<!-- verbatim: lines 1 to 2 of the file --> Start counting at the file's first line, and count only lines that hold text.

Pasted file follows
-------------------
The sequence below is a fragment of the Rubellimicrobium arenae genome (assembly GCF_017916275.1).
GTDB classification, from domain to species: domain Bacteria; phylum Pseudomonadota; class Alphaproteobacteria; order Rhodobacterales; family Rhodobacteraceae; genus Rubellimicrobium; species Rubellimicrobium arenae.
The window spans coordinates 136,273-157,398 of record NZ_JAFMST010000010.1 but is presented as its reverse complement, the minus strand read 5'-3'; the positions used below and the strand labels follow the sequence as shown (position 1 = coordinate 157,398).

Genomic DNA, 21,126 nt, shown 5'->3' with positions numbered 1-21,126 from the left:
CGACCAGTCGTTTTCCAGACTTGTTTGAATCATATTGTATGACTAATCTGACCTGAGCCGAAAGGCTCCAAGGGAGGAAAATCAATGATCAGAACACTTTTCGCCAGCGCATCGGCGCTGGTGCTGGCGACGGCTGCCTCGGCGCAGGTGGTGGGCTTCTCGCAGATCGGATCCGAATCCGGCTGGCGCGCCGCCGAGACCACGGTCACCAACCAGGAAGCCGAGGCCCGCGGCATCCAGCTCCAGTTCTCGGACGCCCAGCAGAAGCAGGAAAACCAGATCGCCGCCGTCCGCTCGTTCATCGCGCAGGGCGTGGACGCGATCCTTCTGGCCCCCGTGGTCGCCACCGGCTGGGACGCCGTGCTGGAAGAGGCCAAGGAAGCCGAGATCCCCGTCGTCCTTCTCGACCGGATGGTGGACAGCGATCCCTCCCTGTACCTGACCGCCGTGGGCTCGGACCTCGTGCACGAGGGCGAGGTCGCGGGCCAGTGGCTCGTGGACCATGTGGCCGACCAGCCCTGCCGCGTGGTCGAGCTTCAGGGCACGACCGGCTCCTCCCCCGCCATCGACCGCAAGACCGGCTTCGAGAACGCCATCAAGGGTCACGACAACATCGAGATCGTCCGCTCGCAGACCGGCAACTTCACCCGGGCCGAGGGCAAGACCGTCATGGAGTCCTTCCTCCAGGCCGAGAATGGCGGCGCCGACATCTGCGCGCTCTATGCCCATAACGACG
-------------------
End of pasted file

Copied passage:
The sequence below is a fragment of the Rubellimicrobium arenae genome (assembly GCF_017916275.1).
GTDB classification, from domain to species: domain Bacteria; phylum Pseudomonadota; class Alphaproteobacteria; order Rhodobacterales; family Rhodobacteraceae; genus Rubellimicrobium; species Rubellimicrobium arenae.